Saturday, May 07, 2011

More UCI Non-Sense

Awhile back I wrote my thoughts on the UCI frame certification deal. (See it here). Now there have been some new details that have come to light of late. The biggest new development is a "sliding scale" for the certification process, where the UCI is offering the smaller, custom manufacturers a "discounted" certification price.

How very droll.

<==These guys don't care if their frames are "certified" by the UCI, nor that T.I.V7 isn't a "worlds qualifier".

 The esteemed tech editor and custom frame builder, Leonard Zinn, wrote a very detailed article on Velo News about this recently. He does a great job of showing how the UCI can essentially blackmail the entire industry into its evil plan.

What I found interesting was that the UCI is actually changing some criteria for qualification to race for a rainbow jersey in the Masters class by making "Gran Fondos" UCI qualifiers. Zinn makes the case that the UCI is going to force all manufacturers into the certification process by doing things of this nature, since no manufacturer will want to miss a sale due to not having the bike for a Gran Fondo certified. (Or arguably other future event series) This is a much bigger market than Pro cycling. Zinn says the "money" is what the UCI is after, and the Gran Fondos popularity makes it a potential cash cow for the UCI's frame certification process. Thus the postioning of some Gran Fondos as "qualifiers" to get a Masters Rainbow Jersey.

Well, to my mind, that means the promoters are in on the take as well, since being named a qualifier for Worlds is a big deal. Well, to some riders, anyway.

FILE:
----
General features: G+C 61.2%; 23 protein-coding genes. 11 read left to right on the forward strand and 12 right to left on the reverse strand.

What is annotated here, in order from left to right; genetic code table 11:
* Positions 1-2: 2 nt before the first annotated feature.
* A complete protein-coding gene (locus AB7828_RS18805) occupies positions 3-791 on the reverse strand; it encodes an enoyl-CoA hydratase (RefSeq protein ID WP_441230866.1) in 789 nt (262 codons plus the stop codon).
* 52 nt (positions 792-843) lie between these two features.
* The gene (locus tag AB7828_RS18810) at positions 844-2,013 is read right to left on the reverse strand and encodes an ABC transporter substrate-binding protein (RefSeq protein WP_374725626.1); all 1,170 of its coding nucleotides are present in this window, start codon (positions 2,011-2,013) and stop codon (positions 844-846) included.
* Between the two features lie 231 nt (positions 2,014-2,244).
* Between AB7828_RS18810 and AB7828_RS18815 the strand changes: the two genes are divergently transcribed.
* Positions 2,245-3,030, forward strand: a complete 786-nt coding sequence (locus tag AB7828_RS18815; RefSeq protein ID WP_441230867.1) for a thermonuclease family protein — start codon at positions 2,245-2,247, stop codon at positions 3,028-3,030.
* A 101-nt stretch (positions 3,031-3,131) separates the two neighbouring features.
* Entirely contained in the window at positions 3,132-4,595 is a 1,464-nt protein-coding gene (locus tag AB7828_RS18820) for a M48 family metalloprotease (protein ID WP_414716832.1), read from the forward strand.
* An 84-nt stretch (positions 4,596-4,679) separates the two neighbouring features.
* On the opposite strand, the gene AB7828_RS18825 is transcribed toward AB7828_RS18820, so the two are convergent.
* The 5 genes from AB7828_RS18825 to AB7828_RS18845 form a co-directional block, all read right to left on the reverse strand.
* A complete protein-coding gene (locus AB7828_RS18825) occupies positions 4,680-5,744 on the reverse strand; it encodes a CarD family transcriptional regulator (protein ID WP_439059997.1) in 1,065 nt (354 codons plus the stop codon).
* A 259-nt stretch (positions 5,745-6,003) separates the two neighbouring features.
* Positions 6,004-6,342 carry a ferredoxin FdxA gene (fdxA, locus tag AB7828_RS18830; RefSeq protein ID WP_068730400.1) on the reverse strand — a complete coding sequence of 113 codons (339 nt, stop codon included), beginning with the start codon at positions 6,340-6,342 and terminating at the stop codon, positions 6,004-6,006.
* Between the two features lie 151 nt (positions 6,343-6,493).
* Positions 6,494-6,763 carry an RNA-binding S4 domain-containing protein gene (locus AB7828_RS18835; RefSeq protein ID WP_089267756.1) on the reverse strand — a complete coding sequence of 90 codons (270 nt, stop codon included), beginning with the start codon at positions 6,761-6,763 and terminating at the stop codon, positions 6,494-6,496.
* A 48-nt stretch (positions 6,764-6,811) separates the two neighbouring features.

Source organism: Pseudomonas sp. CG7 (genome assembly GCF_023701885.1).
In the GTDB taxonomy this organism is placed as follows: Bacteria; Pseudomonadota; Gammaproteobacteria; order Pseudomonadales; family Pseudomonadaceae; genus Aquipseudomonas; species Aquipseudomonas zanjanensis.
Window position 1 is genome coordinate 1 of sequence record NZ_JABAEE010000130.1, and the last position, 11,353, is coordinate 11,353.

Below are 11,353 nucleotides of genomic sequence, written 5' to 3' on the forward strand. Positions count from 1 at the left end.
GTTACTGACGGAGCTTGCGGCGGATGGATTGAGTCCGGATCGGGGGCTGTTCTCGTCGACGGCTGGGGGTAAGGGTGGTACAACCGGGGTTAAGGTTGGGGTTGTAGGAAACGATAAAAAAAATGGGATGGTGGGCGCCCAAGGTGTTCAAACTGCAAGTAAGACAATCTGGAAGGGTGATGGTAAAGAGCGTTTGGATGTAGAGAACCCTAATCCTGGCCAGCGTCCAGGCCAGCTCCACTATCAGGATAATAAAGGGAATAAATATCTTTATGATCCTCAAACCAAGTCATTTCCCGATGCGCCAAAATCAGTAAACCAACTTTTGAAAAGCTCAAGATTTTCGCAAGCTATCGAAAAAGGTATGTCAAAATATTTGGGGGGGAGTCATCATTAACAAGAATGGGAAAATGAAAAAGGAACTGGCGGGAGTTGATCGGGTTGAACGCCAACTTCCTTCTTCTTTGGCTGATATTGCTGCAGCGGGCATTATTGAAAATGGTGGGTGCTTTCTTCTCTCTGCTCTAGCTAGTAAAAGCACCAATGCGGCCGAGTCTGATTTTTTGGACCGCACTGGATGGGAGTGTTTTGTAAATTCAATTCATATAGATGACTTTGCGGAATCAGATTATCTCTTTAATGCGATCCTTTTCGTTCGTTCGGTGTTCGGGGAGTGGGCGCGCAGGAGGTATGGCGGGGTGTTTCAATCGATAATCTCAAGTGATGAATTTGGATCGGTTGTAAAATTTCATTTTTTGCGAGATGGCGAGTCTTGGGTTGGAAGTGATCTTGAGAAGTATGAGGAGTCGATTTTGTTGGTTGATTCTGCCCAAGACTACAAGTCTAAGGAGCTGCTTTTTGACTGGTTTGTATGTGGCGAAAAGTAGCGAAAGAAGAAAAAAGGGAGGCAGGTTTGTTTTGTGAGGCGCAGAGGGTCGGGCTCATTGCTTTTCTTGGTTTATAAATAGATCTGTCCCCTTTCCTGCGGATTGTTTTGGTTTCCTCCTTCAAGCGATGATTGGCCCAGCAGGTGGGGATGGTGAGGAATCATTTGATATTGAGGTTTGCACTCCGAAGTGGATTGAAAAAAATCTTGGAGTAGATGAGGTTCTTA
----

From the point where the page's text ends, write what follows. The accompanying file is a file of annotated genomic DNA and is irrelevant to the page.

Zinn calls for a "revolution" of sorts. Asking that the people rise up and take out the UCI. Smacks of John Lennon-esque naivete. "Imagine there's no UCI. I wonder if you can....." Great idea, trouble is, there is no money in it. 

The riders want the notoriety of winning a rainbow jersey, and those who know they never will get that prize know that they are in a consistent, decently run organization with relatively fair rules for all  that ride in UCI events. The promoters know these folks will come to their events if the UCI says the event is a "worlds qualifier", and that means money. The manufacturers are willing to make sure they are certified so they don't miss sales because of  the riders  perceptions of UCI events and their "weight" in terms of importance.

Money. Perceptions. Traditions. That is the stuff that this idealistic "revolution" will be up against.

What we need is a bunch of cyclists that just say "Sod it", and will ride their bicycles just for the heck of it. For the challenge. Because it is fun. Not because there might be a muti-colored stripe across a white jersey with the letters "UCI" stylized across it up for grabs. (Not to mention money, and lucrative endorsement contracts). No. Why would anyone ride a bicycle for that? 

Yeah. Talkin' bout a revolution......


Glenn said...

Hmm. I may need a new road racing bicycle, and the top of my list was Lynskey and Gunnar. I'm sure those 2 brands will be last to be UCI certified!

RC said...

Trans-Iowa gets a nod in the current issue of Bicycling mag.. A Great Moments in Cycling insert lists - on page 5 - the TRANS IOWA as an example of the "grassroots endurance events popping up everywhere"!! Super Congrats to T. I. !!